PurplePerson1

SGF, Supreme Grumble Framer
Joined
Sep 18, 2001
Posts
1,990
From
Mansfield, Ohio
I wonder what the twist pin metal is made of?

I make an acid free fome core form and put it inside the jersey. I lay the jersey upside down on the back of my cotton mat board and draw around it. Then I use the drill to drill my sets of double holes to stitch through. I lay the jersey on the front of the board right side up and the holes match my jersey . Then I stitch through the fome core and the back of the jersey. No stitches show and the jersey is supported.
 

Emibub

PFG, Picture Framing God
Joined
Nov 2, 2001
Posts
9,246
From
Centennial, CO, USA
I'd like to go on record as actually liking to frame jerseys. I just got done doing 8 for one customer. They were actually for a Denver Broncos wife. I start my holes through the mat board with a T-pin. I also use invisible quilting thread to sew with. It is very strong and it is for fabric. I usually use foamcore inside the jersy for a form. You can use dressmaker pins to shape the jersy and keep them in place. Hope this helps. Kathy
 

ArtLady

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Oct 13, 1999
Posts
1,245
From
Lawrenceville, Georgia
There is a slim pointed device that you can get from a Fabric store that will allow you to poke holes in a board and is kind to your hands. Once the holes are poked a minimum of stitches in the right places should do the trick. We have it down to about an hour.
 

CharlesL

PFG, Picture Framing God

In Memorium

Rest In Peace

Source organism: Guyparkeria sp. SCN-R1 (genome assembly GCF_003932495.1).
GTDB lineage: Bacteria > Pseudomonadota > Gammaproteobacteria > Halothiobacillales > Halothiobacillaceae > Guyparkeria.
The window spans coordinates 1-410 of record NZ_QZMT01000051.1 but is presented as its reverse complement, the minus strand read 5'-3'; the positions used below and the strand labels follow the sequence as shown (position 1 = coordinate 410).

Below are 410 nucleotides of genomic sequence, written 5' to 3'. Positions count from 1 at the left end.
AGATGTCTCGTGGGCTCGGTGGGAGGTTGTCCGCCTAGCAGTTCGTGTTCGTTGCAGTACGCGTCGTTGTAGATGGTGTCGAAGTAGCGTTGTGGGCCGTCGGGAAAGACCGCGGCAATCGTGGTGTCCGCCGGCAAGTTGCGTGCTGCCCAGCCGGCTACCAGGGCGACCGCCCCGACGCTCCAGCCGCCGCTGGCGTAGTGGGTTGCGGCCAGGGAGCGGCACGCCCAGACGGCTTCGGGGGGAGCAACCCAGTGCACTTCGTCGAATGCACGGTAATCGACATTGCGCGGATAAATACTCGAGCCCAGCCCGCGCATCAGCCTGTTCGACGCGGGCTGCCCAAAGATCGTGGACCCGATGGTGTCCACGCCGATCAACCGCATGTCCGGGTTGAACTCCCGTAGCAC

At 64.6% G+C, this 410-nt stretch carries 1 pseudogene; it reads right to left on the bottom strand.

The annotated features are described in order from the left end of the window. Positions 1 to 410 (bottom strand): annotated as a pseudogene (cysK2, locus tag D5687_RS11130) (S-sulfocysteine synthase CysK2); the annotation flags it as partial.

Joined
Apr 9, 2001
Posts
7,255
From
Clayton, NC
We do it pretty much like Kit. Seems to work good, and last a long time. We've done a fair amount of jerseys, baby clothes, quilts, etc.
 

Tim Hayes.

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Joined
Aug 31, 2001
Posts
1,077
From
Virginia
I use a tagging gun. It is the kind that retail shops use to put price tags on garments. shoot the little plastic barbs through the fabric pull it tight on the back and tape it down. You can buy one from New England Business Service(the printed forms company). In additon www.Spartacraft.com out of N. Carolina makes a nice display case in two sizes which has a wooden hanger option. The case can be easily opened and the jersey changed for a different one.

Tim Hayes
 

MerpsMom

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Leawood, Kansas USA
I'd thought about doing that, XLNT, but wondered about the size of the barbs. Some of the really expensive clothing in the stores is not tagged, and I wonder if that has anything to do with it? Is my worry an over-reaction?
 

Tim Hayes.

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Virginia
Hi
The "barbs" are not very thick. One end is "T" shaped and the other end is a flat tab. They make only a small hole, are stronger than thread and the process is easily reversible. Once you get the hang of it, it doesn't take long at all. I have done hundreds of sports jerseys this way.